Ad Hoc Networks. 8th International Conference, ADHOCNETS 2016, Ottawa, Canada, September 26-27, 2016, Revised Selected Papers

Research Article

Towards Dynamic Wireless Capacity Management for the Masses

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  • @INPROCEEDINGS{10.1007/978-3-319-51204-4_13,
        author={Aikaterini Vlachaki and Ioanis Nikolaidis and Janelle Harms},
        title={Towards Dynamic Wireless Capacity Management for the Masses},
        proceedings={Ad Hoc Networks. 8th International Conference, ADHOCNETS 2016, Ottawa, Canada, September 26-27, 2016, Revised Selected Papers},
        proceedings_a={ADHOCNETS},
        year={2017},
        month={4},
        keywords={RF spectrum congestion Urban environments Wireless capacity planning Channel allocation Software-defined radios Cloud computing Medium access control},
        doi={10.1007/978-3-319-51204-4_13}
    }
    
  • Aikaterini Vlachaki
    Ioanis Nikolaidis
    Janelle Harms
    Year: 2017
    Towards Dynamic Wireless Capacity Management for the Masses
    ADHOCNETS
    Springer
    DOI: 10.1007/978-3-319-51204-4_13
Aikaterini Vlachaki1,*, Ioanis Nikolaidis1,*, Janelle Harms1,*
  • 1: University of Alberta
*Contact email: vlachaki@ualberta.ca, nikolaidis@ualberta.ca, janelleh@ualberta.ca

Abstract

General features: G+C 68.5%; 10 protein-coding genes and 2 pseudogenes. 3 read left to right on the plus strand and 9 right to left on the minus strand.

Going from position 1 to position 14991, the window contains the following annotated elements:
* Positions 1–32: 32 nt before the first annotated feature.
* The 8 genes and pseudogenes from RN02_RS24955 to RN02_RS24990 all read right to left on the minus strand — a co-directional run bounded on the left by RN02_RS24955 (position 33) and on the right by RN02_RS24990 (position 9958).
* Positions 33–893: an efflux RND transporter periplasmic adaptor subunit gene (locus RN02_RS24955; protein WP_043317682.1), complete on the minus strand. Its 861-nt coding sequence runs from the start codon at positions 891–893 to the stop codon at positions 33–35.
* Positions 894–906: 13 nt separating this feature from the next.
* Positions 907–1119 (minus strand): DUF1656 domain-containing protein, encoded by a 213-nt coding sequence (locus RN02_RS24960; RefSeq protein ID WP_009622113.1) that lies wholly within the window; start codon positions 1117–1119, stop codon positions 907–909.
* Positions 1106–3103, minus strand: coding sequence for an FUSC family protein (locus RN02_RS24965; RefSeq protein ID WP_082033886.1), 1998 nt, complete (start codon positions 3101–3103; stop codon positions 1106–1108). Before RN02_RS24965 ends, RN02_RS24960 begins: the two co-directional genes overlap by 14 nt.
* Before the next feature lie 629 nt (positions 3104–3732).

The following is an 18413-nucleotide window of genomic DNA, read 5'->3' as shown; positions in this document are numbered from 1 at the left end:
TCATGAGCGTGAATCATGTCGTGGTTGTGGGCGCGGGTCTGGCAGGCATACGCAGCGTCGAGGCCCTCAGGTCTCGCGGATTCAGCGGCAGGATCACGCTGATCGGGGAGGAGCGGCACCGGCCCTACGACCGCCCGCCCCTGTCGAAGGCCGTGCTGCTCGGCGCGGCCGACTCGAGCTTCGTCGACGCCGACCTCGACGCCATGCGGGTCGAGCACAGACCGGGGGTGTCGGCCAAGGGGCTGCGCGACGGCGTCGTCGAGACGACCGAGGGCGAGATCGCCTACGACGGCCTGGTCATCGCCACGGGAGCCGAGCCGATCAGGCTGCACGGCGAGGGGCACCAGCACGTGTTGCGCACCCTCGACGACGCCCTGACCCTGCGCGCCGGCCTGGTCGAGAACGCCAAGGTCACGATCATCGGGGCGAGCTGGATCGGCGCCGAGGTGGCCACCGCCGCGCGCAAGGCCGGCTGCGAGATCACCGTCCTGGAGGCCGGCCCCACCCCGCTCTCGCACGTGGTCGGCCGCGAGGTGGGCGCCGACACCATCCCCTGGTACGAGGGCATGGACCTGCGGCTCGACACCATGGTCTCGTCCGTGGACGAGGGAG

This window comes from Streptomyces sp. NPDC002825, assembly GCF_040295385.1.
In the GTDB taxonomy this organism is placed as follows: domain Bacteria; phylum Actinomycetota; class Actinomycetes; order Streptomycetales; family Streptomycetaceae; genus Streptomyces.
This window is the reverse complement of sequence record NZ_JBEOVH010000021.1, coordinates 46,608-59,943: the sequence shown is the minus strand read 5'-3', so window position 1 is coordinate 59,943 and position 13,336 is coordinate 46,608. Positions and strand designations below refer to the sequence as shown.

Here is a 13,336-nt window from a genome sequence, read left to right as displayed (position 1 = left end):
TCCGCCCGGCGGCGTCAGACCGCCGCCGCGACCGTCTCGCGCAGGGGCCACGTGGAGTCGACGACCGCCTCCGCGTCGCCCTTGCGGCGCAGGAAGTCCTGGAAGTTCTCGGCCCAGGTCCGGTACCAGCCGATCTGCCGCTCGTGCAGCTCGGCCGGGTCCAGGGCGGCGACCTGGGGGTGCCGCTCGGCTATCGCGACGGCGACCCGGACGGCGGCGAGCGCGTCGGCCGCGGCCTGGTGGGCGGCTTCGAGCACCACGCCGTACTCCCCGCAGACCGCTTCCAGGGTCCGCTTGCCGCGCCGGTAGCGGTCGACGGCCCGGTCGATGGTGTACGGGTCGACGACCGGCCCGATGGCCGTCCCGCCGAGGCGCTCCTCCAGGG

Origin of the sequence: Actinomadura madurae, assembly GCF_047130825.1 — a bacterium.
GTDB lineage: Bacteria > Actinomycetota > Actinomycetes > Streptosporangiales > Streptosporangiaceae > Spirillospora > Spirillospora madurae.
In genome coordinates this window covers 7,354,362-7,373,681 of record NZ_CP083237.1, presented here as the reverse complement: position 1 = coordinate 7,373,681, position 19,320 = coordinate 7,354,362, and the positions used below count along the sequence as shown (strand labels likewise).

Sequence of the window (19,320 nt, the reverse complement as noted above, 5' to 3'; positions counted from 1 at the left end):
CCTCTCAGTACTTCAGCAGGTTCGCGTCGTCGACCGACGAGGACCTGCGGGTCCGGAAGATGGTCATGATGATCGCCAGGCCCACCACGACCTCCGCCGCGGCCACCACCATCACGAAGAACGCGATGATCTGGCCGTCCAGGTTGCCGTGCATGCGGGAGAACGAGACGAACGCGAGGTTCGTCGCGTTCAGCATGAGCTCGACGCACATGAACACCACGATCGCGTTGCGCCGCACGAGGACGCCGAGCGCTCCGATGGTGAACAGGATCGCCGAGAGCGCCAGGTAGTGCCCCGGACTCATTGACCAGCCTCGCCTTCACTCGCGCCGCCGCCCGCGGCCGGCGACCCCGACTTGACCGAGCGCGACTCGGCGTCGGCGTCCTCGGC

In this paper we speculate that, with the technological elements already in place, an automated dynamic management of the RF spectrum in urban residential settings will soon be possible. Dense urban environments are increasingly facing RF spectrum congestion, in particular in the ISM bands. The Internet of Things is only expected to add to the pressures. In this work we outline an architecture that will analyze and resolve spectrum congestion. We are motivated by the adaptive and modifiable nature of existing protocols, inspired by existing capacity planning and channel allocation schemes from cellular networks, and emboldened by the synergies possible via software–defined radios. The cloud computing infrastructure can be leveraged to perform most compute-intensive tasks required towards this goal. We are encouraged that the approach is viable by the relatively static, in the local sense, topology that most residential networks exhibit. To be able to support a wide range of device capabilities we consider the possibility of using a mix of techniques, ranging from advanced physical layer, to special MAC coordination, to higher-layer protocol operations to indirectly influence the operation of legacy equipment.